Wednesday, September 23, 2015
Teas to Celebrate Fall With
Rou Gui is an oolong from the Wuyi Mountains of China. It has the dark, roasty taste that is typical of this region along a subtle cinnamon spice aroma. The name even means cassia bark. If you've never tried it before, check out my reviews of Tribute Tea Company Cassia Bark Oolong and White2Tea Rougui Oolong.
Autumn Flush Darjeeling
Most tea drinkers are familiar with 1st and 2nd flush Darjeeling but did you know that there is almost an autumn flush? While it isn't as highly touted as the others, I really enjoy the bolder character that this time of year brings. It's been a few years since I've written a review of one but I highly recommend +Happy Earth Tea, +Golden Tips Tea Co Pvt Ltd and +Udyan Tea.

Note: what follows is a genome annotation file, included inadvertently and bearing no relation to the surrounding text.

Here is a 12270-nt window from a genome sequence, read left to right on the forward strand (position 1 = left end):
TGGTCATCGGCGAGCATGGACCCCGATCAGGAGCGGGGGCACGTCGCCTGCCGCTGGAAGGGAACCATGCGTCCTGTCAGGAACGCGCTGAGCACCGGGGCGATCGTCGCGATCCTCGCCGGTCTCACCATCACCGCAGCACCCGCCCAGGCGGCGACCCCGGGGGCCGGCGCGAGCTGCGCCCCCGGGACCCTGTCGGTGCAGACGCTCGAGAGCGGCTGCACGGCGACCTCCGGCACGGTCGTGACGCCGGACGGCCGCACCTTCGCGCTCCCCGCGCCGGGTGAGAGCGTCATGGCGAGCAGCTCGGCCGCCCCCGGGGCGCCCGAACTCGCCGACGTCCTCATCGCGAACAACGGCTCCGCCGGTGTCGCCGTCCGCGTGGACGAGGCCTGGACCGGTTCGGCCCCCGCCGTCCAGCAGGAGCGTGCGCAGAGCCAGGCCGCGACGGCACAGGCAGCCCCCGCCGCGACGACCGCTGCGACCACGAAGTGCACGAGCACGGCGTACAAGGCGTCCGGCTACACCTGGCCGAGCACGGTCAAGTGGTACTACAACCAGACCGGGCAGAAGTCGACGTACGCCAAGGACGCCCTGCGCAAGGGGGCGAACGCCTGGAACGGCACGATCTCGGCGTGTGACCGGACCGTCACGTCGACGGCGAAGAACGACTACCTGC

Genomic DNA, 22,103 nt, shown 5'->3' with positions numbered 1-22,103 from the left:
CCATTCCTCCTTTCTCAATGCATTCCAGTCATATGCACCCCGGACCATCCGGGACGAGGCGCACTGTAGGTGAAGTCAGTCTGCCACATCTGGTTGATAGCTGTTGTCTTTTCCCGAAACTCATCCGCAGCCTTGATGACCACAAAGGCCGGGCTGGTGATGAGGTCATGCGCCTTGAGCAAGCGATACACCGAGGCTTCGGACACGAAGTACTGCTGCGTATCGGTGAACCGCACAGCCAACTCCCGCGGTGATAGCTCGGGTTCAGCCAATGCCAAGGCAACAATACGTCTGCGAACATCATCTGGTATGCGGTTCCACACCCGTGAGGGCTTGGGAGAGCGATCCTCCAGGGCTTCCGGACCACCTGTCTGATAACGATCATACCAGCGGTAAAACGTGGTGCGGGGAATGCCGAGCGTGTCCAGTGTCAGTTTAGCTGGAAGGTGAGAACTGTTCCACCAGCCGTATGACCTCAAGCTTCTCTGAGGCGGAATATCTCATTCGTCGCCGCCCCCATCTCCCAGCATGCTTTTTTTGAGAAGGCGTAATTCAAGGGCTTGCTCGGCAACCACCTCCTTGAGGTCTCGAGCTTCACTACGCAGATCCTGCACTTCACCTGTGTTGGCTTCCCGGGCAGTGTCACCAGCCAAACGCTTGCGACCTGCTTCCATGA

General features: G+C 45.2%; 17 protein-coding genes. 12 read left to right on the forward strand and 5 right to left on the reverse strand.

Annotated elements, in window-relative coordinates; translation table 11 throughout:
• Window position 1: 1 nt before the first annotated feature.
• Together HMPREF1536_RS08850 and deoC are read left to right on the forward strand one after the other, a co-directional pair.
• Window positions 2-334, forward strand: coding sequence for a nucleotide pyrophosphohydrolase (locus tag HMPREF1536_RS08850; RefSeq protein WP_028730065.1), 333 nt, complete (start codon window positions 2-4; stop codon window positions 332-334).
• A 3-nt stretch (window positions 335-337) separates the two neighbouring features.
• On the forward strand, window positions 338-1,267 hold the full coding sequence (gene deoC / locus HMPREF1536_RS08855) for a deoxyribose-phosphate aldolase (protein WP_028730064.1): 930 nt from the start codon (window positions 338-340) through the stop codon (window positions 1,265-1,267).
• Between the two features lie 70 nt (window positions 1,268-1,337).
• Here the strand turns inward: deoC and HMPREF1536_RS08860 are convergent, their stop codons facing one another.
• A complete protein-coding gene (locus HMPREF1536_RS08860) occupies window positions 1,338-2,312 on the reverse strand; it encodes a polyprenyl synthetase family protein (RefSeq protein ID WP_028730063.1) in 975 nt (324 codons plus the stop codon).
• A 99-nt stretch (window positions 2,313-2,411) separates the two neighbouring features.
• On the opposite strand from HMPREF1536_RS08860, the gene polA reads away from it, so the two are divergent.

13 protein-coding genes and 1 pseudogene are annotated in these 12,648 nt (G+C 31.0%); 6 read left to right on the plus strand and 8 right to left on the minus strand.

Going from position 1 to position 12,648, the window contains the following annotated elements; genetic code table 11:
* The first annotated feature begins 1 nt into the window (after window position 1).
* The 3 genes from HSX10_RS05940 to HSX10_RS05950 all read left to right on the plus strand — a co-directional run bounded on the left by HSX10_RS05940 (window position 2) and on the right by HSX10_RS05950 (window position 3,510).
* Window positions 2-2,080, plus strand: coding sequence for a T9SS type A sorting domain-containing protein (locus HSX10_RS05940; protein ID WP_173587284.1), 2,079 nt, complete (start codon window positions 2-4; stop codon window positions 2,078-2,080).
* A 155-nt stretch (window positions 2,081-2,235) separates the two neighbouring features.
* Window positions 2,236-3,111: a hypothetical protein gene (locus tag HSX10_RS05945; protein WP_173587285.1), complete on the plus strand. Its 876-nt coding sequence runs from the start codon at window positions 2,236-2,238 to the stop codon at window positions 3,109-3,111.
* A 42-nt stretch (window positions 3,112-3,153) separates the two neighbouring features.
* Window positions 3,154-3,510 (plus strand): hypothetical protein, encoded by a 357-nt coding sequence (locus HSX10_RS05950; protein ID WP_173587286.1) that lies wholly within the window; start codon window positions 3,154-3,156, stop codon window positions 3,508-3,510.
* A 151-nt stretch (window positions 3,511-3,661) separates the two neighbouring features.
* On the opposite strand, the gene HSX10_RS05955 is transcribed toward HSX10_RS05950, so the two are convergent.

Tie Guan Yin
You might also know this tea as Iron Goddess or Monkey Picked Oolong. Autumn harvests are often highly prized because they are more aromatic than spring teas. While they're still floral, they've always felt perfect for this time of year when I drink them. Two of my favorites are Zhen Tea Tie Guan Yin - Classic and Teavivre Anxi Superfine Tie Guan Yin “Iron Goddess” Oolong Tea.
Dian Hong refers to black teas that are produced in China's Yunnan Province. They have an earthy, malty quality than I start craving once the weather gets chilly. Some examples worth checking out at Seven Cups Dian Hong Gong Fu, Wild Tea Qi Artisan Yunnan Black Needle and Teavivre Nonpareil Yunnan Dian Hong Chinese Red Black Tea.
I drink much more green tea in Spring and Summer but the one exception to that is probably Houjicha. Green tea leaves and stems are highly roasted giving it a taste that is sweet, toasty and oh, so comforting. I would definitely recommend giving Yunomi Takeo Autumn Houjicha and Tealet Houjicha a try.
What are your favorite teas to drink in the fall? Let me know in the comments!